The aggregation stage is a form of mutual aid; a chemical signal is triggered during food scarcity when starving aomebae secrete a hormone called cyclic AMP, recruiting other individual cells to stream towards a gathering point. The 'dots' (fig. 1.1) are individual cells, the 'arms' (fig. 1.2) are where the the cells have aggregated. They continue their movement to the central structure that develops into an slug (fig 2.1, 2.2).
Knowing that the museum lobby, cafe and bookshop are often used as a workspace, we first introduced some smaller formations to the space to gage weather or not people felt free to use them. They quickly became popular with VCU students, and visitors to the museum.
Phase II: Pseudoplasmodia
Phase II: Pseudoplasmodia
During the reproductive stage, called pseudoplasmodium, slime molds tend to migrate to a well-lit area, such as the top of a log, where less moisture is present. They form into a slug-like mass, leaving a trail of slime as they move. Once large enough a pseudoplasmodium will split in two.
Phase III: Culmination
When the pseudoplasmodium ceases migration, it differentiates into a fruiting body in a process called culmination. The anterior cells of the pseudoplasmodium form the stalk (a self sacrifice as they die in the process). The more posterior cells differentiate into spore cells, forming a bulb at the top of the stem from which the spores have a longer reach and higher chance of survival.
For the main opening, we used all modules to create a mega-formation that filled the museum lobby, and was easily visible from the street. Large shag rugs and floor cushions donning an eclectic array of textiles offer tactile stimulation, planting the suggestion to sit, and interact in different ways. During the opening DJs Via App and LOKA were invited to DJ ambient music, creating rhythm and texture in the sonic environment to suggest movement without tipping the scales into dance music.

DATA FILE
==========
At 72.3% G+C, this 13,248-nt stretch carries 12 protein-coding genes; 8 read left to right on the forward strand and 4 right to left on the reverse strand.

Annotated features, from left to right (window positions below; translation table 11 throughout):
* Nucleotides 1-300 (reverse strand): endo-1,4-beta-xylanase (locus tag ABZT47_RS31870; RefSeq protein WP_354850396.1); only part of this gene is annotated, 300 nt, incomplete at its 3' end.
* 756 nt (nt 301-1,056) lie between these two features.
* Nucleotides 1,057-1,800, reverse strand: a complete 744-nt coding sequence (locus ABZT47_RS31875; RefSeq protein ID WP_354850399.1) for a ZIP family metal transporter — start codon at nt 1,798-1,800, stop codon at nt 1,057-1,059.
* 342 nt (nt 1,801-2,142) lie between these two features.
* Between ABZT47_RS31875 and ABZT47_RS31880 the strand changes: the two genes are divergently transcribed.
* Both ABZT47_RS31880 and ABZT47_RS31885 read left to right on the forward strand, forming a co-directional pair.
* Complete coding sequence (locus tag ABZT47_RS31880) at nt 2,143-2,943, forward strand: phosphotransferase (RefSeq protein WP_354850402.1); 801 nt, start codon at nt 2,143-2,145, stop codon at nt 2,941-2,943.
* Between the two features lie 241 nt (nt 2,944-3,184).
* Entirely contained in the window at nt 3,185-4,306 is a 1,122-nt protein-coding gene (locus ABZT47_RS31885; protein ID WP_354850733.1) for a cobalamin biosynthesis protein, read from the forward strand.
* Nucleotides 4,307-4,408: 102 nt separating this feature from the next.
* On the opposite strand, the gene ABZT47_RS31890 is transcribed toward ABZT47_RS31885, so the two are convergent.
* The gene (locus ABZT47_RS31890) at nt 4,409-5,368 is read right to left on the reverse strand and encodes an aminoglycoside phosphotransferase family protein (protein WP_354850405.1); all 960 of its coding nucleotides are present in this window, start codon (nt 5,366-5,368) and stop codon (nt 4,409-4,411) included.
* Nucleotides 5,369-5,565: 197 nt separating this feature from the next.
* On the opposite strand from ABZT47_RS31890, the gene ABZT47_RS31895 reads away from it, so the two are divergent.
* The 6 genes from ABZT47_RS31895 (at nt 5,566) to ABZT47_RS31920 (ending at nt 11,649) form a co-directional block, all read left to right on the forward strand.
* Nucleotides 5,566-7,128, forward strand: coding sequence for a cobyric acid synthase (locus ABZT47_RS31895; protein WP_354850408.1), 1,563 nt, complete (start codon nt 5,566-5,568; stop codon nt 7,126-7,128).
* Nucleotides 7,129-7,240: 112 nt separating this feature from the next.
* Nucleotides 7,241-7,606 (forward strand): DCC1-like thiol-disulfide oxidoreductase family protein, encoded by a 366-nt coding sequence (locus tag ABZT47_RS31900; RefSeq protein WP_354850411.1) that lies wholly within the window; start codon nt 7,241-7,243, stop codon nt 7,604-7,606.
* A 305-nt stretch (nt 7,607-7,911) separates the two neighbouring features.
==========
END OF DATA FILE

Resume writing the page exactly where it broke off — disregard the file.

In a later phase of the installation, the components migrited upstairs and split off into two locations, taking on a more descrete presence in the building. The inflatables were accompanied by a directional speaker which played a selection of ambient music that had been commissioned, in part, for the exhibition. Around the corner the rugs and some of the cushion were installed in an area facing an outdoor terrace.
Phase IV: Reproduction
Slime molds reproduce by spores, which can remain dormant in soil for many years. Two of these amoeba-like cells fuse together and form a shapeless, growing mass called a plasmodium.
In honor of the project roots in publishing, each iteration of the project includes some form of reproduction. Part of the commission was used to create offspring of the inflatables. One of those was a 3D typeface I developed with Rahul Shinde (fig 5.0). The other is a book on the research and process that will be published by Genderfail in the spring of 2024.
Read more on the MURRMUR microsite